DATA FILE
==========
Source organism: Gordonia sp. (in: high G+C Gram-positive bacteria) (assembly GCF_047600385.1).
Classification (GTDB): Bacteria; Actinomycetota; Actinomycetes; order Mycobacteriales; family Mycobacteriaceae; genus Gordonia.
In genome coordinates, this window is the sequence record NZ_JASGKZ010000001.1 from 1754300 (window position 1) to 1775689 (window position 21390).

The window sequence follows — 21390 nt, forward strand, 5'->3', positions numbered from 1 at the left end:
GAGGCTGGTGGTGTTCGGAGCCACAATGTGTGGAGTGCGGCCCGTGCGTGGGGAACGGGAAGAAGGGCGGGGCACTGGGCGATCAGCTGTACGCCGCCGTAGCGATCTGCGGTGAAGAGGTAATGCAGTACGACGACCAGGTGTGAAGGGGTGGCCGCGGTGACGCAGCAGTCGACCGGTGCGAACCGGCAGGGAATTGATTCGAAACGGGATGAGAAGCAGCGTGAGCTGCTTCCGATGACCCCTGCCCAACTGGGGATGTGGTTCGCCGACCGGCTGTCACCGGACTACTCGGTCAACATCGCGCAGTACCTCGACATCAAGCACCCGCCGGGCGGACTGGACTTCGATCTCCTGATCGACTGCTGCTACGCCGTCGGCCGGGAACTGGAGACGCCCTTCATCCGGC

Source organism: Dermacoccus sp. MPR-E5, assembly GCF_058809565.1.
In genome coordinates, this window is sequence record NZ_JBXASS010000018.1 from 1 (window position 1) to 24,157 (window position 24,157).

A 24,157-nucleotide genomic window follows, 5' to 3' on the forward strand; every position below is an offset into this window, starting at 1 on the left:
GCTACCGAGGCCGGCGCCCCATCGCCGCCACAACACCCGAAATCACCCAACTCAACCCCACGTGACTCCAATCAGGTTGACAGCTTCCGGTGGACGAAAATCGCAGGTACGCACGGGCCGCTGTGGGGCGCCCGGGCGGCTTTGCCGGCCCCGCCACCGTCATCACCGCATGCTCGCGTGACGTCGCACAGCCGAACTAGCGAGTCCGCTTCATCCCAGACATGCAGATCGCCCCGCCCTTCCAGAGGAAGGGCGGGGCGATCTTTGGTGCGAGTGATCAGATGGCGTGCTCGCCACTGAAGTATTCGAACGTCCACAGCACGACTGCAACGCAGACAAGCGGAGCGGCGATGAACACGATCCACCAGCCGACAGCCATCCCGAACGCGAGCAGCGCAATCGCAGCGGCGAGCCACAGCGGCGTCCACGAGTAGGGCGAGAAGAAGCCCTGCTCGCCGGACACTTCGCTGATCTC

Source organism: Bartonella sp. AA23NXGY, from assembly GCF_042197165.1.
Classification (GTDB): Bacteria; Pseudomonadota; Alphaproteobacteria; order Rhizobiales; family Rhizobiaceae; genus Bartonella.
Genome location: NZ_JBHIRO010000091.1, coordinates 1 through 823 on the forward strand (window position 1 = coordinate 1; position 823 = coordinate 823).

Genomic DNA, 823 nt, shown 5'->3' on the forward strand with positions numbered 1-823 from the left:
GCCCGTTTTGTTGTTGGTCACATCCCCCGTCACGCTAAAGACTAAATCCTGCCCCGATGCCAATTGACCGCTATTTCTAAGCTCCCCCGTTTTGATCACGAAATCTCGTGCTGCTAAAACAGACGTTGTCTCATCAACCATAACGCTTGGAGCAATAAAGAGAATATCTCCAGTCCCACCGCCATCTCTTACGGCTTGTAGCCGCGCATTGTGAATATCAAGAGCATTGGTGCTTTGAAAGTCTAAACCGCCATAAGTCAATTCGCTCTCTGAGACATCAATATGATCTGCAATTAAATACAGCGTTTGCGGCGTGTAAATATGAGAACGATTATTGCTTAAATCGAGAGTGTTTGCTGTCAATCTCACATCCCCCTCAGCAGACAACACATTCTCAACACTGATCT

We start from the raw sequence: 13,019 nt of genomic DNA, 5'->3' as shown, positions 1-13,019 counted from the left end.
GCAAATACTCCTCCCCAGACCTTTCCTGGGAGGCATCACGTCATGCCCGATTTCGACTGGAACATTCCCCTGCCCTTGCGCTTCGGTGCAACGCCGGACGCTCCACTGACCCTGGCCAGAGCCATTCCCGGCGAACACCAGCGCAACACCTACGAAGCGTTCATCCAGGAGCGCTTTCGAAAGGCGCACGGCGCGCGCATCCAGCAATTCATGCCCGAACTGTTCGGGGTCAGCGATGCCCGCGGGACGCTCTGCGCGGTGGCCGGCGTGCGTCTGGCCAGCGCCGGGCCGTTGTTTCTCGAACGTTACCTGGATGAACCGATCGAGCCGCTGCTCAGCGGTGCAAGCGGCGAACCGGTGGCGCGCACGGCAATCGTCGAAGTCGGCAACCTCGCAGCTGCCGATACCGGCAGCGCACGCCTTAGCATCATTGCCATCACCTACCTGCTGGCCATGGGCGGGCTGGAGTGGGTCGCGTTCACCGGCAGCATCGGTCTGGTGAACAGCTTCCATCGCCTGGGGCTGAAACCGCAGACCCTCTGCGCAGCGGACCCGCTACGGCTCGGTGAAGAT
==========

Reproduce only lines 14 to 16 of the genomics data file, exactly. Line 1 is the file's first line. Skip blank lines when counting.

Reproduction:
GCCCGTTTTGTTGTTGGTCACATCCCCCGTCACGCTAAAGACTAAATCCTGCCCCGATGCCAATTGACCGCTATTTCTAAGCTCCCCCGTTTTGATCACGAAATCTCGTGCTGCTAAAACAGACGTTGTCTCATCAACCATAACGCTTGGAGCAATAAAGAGAATATCTCCAGTCCCACCGCCATCTCTTACGGCTTGTAGCCGCGCATTGTGAATATCAAGAGCATTGGTGCTTTGAAAGTCTAAACCGCCATAAGTCAATTCGCTCTCTGAGACATCAATATGATCTGCAATTAAATACAGCGTTTGCGGCGTGTAAATATGAGAACGATTATTGCTTAAATCGAGAGTGTTTGCTGTCAATCTCACATCCCCCTCAGCAGACAACACATTCTCAACACTGATCT

We start from the raw sequence: 13,019 nt of genomic DNA, 5'->3' as shown, positions 1-13,019 counted from the left end.
GCAAATACTCCTCCCCAGACCTTTCCTGGGAGGCATCACGTCATGCCCGATTTCGACTGGAACATTCCCCTGCCCTTGCGCTTCGGTGCAACGCCGGACGCTCCACTGACCCTGGCCAGAGCCATTCCCGGCGAACACCAGCGCAACACCTACGAAGCGTTCATCCAGGAGCGCTTTCGAAAGGCGCACGGCGCGCGCATCCAGCAATTCATGCCCGAACTGTTCGGGGTCAGCGATGCCCGCGGGACGCTCTGCGCGGTGGCCGGCGTGCGTCTGGCCAGCGCCGGGCCGTTGTTTCTCGAACGTTACCTGGATGAACCGATCGAGCCGCTGCTCAGCGGTGCAAGCGGCGAACCGGTGGCGCGCACGGCAATCGTCGAAGTCGGCAACCTCGCAGCTGCCGATACCGGCAGCGCACGCCTTAGCATCATTGCCATCACCTACCTGCTGGCCATGGGCGGGCTGGAGTGGGTCGCGTTCACCGGCAGCATCGGTCTGGTGAACAGCTTCCATCGCCTGGGGCTGAAACCGCAGACCCTCTGCGCAGCGGACCCGCTACGGCTCGGTGAAGAT